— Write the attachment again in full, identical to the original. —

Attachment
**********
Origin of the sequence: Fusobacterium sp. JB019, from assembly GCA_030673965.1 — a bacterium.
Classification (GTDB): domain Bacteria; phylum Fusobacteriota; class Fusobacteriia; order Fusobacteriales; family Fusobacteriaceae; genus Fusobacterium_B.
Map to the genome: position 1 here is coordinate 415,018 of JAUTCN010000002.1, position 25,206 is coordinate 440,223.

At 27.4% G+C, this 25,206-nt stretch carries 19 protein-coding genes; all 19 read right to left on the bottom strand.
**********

Origin of the sequence: Fusobacterium sp. JB019, from assembly GCA_030673965.1 — a bacterium.
Classification (GTDB): domain Bacteria; phylum Fusobacteriota; class Fusobacteriia; order Fusobacteriales; family Fusobacteriaceae; genus Fusobacterium_B.
Map to the genome: position 1 here is coordinate 415,018 of JAUTCN010000002.1, position 25,206 is coordinate 440,223.

At 27.4% G+C, this 25,206-nt stretch carries 19 protein-coding genes; all 19 read right to left on the bottom strand.